The New Web Challengers
The Bottom Line: Eight Options for Browsing
You aren't using the best browser. At least, if you're like about 90 percent of Web users, you aren't. Firefox, the new kid on the block, is safer and livelier, and it offers a better Web experience than any other browser out there--and not just because Microsoft has made a mess of market-leader Internet Explorer.
We tested IE and four of its strongest competitors--the initial Firefox release, Mozilla 1.7.3, Netscape 7.2, and Opera 7.54--for features, ease of use, and Web site compatibility, to see which makes the best alternative to Internet Explorer. And for an alternative to the alternatives, we looked at three programs that extend IE, adding features and enhancing security. All of these tools are priced just right at zero dollars each (for personal use, and in Opera's case if you don't mind ads). Our Best Bet is the Mozilla Foundation's upstart, open-source Firefox for its fast, simple, and secure approach to the Web.
Mozilla Foundation Firefox
The Mozilla Foundation's new Firefox browser is speedier, trimmer, less cluttered, and more modular than the separated-at-birth Mozilla and Netscape browsers. It's cleaner than Opera's free browser (ad-free Opera costs $39)--and safer than IE.
Firefox maintains its slimness without forfeiting key features that are available in competing browsers. In addition to offering tabbed browsing (see FIGURE 1
Like the other browsers we tested, Firefox couldn't automate the log-in process at absolutely every Web site we visited. But although Firefox couldn't log us in to the Bank of America credit card site (one that also stymied Internet Explorer, Mozilla, Netscape, and Opera), it managed just fine at the bank's mortgage site. (Opera was the only other browser able to log onto the mortgage site.)
Firefox, though, was the only browser we tested to make an outright page-rendering error, causing several elements on the Slashdot.org Web site to overlap each other. And like every other alternative browser, Firefox simply won't work with such IE-only sites as Microsoft's Windows Update and the MSNBC TV site. But since uninstalling Internet Explorer is either impossible or more trouble than it's worth, depending on who you ask, that isn't the end of the world. You can have your Firefox and your Internet Explorer too.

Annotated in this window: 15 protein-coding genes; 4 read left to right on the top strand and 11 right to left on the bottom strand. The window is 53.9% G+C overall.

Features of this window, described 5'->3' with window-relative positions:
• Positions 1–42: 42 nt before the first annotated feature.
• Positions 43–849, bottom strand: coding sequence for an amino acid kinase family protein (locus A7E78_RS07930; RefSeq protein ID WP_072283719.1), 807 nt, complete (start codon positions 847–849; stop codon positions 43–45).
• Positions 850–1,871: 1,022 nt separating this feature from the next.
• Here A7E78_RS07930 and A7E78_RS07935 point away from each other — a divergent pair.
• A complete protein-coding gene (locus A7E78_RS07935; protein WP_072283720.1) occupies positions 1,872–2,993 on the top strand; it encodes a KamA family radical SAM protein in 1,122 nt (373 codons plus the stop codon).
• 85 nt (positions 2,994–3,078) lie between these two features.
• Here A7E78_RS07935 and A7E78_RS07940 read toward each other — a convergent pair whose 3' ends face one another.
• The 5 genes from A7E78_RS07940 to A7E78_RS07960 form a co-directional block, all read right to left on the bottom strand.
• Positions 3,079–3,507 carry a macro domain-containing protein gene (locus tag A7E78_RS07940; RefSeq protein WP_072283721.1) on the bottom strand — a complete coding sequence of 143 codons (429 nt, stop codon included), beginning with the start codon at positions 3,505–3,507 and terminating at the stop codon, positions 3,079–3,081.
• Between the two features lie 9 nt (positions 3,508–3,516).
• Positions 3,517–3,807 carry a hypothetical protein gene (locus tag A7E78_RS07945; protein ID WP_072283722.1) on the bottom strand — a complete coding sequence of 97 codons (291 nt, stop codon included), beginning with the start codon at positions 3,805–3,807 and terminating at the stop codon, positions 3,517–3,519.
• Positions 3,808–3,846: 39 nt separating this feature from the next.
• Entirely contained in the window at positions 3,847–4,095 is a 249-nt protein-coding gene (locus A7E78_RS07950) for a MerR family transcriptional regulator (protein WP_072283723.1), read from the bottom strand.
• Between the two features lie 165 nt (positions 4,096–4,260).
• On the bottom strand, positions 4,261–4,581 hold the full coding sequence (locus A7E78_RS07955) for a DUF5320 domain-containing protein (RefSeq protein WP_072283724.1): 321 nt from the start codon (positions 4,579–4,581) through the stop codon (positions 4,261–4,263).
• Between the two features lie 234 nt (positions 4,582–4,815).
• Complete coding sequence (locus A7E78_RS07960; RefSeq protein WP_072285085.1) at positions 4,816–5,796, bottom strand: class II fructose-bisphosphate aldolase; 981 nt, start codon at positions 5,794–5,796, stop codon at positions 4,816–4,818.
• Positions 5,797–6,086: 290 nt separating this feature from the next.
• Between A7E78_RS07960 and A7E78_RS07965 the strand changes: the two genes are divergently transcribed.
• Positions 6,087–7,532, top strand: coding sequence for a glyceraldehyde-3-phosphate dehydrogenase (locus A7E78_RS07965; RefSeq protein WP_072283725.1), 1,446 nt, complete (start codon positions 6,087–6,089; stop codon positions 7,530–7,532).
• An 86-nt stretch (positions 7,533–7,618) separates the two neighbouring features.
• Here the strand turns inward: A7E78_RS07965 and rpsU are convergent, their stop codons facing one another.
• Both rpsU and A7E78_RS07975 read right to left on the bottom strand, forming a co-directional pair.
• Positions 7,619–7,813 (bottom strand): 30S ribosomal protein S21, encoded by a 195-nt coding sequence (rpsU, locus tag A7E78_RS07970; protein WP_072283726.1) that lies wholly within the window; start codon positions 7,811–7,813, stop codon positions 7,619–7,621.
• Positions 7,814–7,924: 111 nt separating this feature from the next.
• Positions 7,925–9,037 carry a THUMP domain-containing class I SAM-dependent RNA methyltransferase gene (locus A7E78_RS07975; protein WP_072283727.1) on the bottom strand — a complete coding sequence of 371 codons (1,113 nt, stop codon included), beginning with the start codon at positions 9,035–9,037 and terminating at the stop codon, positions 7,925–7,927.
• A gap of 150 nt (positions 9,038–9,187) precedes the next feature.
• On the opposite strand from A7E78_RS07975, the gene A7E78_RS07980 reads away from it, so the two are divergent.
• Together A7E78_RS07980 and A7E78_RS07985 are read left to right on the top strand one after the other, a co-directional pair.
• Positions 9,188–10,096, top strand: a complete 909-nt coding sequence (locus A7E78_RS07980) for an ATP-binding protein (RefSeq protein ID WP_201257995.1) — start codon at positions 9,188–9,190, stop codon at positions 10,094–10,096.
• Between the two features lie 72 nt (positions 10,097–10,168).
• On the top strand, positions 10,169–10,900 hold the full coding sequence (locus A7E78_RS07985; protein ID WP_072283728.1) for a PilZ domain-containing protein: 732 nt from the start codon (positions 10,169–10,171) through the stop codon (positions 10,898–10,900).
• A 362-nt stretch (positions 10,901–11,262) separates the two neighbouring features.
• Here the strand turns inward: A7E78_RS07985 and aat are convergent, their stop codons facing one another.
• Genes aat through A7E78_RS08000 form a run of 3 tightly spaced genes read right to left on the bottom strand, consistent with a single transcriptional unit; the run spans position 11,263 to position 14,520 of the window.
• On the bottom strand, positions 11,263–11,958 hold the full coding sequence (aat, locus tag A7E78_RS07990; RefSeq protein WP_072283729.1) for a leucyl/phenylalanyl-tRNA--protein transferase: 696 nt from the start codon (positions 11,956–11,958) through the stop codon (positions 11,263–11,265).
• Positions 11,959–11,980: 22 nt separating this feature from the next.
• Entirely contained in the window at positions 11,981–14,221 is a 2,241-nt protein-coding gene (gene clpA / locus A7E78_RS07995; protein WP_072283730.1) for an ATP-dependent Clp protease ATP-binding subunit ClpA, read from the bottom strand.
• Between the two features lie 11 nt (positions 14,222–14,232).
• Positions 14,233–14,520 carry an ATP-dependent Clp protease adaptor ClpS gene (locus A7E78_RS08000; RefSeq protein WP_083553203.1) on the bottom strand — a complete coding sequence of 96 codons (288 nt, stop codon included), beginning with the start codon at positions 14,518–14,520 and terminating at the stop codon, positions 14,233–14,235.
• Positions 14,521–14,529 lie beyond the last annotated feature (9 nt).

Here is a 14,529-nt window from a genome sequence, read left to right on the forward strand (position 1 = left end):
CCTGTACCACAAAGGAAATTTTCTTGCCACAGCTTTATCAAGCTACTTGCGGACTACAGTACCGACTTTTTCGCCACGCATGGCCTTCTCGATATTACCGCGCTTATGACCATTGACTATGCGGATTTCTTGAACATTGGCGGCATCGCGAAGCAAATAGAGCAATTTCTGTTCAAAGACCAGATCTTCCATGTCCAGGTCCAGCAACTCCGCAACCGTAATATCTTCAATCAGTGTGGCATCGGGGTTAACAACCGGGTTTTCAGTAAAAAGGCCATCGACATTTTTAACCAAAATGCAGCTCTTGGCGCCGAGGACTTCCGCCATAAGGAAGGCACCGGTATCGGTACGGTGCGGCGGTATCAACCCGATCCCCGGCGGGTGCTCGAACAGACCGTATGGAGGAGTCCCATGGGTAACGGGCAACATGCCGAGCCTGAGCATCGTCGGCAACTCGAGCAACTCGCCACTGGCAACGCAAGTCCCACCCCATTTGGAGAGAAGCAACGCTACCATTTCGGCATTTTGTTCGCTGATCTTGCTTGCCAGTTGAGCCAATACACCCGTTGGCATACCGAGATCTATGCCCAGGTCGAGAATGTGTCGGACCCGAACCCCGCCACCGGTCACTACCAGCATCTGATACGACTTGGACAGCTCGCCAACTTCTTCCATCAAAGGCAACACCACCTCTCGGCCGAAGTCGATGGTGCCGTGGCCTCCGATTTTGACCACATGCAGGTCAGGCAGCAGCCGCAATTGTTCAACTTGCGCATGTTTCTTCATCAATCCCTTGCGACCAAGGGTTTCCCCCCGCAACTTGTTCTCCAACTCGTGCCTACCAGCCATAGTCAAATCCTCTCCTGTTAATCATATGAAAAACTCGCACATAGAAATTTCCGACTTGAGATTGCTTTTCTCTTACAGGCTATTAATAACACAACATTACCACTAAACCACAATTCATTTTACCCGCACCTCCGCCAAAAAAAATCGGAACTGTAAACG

Opera is the only one of the Windows Web browsers that isn't free: You either pay $39 or use the ad-supported edition, which places a banner ad at the top of the browser window. The ad doesn't get in the way of browsing, but many of the ads are animated with flashing or blinking text. Otherwise, Opera is stable, fast, and feature-rich, offering tabbed browsing, password management, form filling, pop-up blocking, an RSS news feed reader, and integrated e-mail and newsgroups.
Finding and enabling Opera's settings isn't always easy; pop-up blocking is listed under Skin/Windows in Opera's Preferences dialog box, for example. Fortunately the browser stashes its most important settings--including pop-up controls--in a handy Quick Preferences menu off the Tools menu (see FIGURE 2
Mozilla Foundation Mozilla 1.7.3
Mozilla started as a rewrite of a rewrite of Netscape's venerable Communicator Suite, and it is certainly more capable and less buggy than its predecessors. But somewhere along the way, too many cooks spoiled the browser. Mozilla's innumerable options, features, and modules may satisfy inveterate tweakers, or people who simply can't live without fine-grained control over their browser's AutoComplete behavior. However, if you are looking for a fast, straightforward, secure alternative to Internet Explorer, choose Firefox instead.